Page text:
From my perspective as a writer this is a blessing in some ways because I can fill in the gaps when I use Norse mythology and no one can really bitch about it. I can for instance take what little is known about the goddess Hel for example and then fill in the gaps with my own imagination which is what I did in this post: The Grey Wayfarer (Fantasy Serial) – Chapter 5 – Evil Intent (Hel).  I can also do this with other blank spots in the story and characters.  So Norse mythology becomes a rich backdrop that my imagination as a writer can fill in the blank spots. It is primarily why The Grey Wayfarer will center on female goddesses because I can fill in the gaps and there are a lot of gaps.

In popular culture of course the Norse Pantheon is prevalent from the comics all the way to books and movies and has been so for a long time. The influences of this pantheon are seen in other characters indirectly as well.  JRR Tolkien’s Gandalf the Grey is certainly inspired in part by Odin.  There are simply tons of this kind of thing in fantasy literature and that is kind of my reason for delving into it.  To find my own inspiration for my own characters and writing.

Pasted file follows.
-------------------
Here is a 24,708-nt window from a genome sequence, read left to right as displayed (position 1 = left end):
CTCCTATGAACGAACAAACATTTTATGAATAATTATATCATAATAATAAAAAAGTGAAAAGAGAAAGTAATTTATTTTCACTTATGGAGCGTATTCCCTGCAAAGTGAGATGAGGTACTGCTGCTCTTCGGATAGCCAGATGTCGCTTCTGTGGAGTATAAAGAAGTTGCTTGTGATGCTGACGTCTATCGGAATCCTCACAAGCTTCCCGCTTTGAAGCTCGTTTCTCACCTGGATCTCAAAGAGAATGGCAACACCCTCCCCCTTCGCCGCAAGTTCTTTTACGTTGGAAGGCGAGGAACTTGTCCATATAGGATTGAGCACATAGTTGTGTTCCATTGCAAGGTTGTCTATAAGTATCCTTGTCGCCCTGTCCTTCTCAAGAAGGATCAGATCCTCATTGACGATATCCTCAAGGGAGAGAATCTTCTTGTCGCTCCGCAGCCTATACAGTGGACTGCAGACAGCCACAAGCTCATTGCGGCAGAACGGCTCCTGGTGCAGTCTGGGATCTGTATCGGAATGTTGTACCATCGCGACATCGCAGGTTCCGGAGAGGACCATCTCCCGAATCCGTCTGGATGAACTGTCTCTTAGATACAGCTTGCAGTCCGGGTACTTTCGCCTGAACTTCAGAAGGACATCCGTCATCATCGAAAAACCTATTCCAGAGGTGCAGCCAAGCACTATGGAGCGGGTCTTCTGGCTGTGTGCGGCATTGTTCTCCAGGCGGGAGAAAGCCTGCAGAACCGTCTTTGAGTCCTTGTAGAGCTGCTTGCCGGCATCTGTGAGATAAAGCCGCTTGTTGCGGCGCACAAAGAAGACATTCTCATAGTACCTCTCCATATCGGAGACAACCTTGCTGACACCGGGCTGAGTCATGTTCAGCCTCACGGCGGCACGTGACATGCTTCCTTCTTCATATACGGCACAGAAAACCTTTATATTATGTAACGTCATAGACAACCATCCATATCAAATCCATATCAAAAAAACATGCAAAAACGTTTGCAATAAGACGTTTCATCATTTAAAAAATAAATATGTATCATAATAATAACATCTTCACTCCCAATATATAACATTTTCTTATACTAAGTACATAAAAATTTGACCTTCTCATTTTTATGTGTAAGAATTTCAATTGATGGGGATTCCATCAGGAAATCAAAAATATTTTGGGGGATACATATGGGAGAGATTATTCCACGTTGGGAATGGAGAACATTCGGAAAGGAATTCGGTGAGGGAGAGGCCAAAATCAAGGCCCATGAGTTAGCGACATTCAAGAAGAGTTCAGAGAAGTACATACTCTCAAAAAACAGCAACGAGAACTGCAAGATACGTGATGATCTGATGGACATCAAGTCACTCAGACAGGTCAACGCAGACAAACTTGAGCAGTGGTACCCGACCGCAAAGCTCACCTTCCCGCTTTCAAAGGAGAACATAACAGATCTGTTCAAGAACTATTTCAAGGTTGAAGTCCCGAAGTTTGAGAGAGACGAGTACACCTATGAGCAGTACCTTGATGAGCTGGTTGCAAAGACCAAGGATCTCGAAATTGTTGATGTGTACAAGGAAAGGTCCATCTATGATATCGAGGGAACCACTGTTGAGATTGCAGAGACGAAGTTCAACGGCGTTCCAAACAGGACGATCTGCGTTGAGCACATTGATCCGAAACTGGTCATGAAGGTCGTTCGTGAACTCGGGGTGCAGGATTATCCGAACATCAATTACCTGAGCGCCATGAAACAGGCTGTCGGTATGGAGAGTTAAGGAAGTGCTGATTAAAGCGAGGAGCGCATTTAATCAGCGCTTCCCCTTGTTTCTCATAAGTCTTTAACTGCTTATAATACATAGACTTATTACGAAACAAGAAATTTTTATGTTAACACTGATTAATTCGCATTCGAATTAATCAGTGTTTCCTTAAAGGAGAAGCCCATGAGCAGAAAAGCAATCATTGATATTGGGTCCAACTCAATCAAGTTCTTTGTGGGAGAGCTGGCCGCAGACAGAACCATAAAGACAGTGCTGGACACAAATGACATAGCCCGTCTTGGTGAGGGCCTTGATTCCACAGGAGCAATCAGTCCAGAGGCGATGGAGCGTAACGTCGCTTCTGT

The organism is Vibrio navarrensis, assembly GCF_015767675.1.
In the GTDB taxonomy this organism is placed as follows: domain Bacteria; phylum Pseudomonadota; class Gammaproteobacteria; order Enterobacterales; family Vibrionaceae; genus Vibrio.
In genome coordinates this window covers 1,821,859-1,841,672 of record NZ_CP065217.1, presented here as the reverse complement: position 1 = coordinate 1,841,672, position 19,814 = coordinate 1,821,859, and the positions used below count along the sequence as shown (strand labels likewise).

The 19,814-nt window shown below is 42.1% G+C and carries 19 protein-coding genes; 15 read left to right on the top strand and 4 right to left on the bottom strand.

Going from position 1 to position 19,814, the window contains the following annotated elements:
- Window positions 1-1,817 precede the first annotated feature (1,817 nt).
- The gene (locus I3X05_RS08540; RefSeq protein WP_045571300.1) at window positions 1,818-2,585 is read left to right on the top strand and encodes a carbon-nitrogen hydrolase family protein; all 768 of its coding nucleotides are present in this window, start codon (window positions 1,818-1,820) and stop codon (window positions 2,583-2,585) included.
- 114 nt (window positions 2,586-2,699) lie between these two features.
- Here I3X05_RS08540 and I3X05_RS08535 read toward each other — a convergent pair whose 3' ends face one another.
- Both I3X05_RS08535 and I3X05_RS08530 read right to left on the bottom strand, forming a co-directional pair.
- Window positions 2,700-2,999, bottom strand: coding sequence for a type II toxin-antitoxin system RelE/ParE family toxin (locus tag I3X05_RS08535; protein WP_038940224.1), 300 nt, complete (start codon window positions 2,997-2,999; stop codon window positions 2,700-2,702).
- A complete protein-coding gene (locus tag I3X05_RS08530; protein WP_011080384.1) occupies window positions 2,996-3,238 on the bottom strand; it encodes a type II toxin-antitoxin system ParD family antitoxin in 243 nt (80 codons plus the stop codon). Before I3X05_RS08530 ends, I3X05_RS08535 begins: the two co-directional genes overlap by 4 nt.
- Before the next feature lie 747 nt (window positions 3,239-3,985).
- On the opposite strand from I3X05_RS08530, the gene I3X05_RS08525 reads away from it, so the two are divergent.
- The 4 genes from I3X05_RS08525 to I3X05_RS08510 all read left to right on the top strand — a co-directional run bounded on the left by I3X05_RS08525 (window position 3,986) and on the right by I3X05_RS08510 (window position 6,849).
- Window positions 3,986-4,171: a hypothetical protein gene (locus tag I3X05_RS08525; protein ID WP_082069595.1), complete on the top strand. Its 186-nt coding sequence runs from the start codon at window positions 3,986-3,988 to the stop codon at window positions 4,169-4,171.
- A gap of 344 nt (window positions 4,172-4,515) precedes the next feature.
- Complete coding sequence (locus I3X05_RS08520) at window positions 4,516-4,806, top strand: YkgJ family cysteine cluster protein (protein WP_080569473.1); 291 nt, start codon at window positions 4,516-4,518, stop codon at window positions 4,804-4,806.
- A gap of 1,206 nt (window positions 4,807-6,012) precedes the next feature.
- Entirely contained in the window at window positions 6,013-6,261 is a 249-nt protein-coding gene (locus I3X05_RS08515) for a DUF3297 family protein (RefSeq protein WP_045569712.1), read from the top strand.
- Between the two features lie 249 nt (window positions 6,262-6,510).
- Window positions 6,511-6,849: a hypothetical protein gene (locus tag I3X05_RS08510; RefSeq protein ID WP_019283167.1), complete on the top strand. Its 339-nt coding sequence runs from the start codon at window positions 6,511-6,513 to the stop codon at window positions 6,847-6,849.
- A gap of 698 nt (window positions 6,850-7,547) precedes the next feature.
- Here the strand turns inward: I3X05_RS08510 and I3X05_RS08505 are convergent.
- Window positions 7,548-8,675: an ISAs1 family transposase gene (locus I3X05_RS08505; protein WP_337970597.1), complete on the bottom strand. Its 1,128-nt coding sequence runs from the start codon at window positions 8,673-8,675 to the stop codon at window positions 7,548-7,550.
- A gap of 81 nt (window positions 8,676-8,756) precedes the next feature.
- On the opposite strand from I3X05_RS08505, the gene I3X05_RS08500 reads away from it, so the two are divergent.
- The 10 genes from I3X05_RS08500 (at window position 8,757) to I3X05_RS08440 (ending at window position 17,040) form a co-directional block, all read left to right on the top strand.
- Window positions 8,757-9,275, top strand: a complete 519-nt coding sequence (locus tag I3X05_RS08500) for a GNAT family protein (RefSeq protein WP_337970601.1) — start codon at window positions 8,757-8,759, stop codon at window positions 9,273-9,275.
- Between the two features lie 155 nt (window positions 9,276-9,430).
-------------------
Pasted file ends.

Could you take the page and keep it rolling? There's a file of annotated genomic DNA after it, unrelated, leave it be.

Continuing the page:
There is also the fact that a religion built around a warrior culture is fascinating.  It is amazing to me how many of this pantheon are gods and goddesses of battle or war. I would say very few of them could not be invoked before a battle by a Viking, and that makes conflict a central aspect of the pantheon.  War and battle are common but also politics and diplomacy. Adventure in these stories is often high and powerful.

In the future the Gods and Goddess’ section of Crossing Bifrost will center on a singular god or goddess.  There basically will be dossier of them and then some thoughts about them from my perspective.  My goal is to draw inspiration with Crossing Bifrost and this section will be no different. I will probably start with Odin of course and then work radially out from him.  It seems if there is one thing that binds the whole thing together is the All-Father.

As always I claim no expertise here.  I am still learning and reading but I want to keep a record of my thoughts as I do.  The goal of Crossing Bifrost is to record my journey in understanding this rich mythology, not necessarily to educate.  If while I am doing that you are inspired and learn something then that is a bonus for me.

I hope you continue to enjoy this.

The Rabyd Skald – Wandering Soul, Bard and Philosopher. The Grey Wayfarer.


Crossing Bifrost – Why Norse Mythology?

Happy Saturn’s Day

I became interested in Norse mythology as a teenager.  It was a combination of two factors.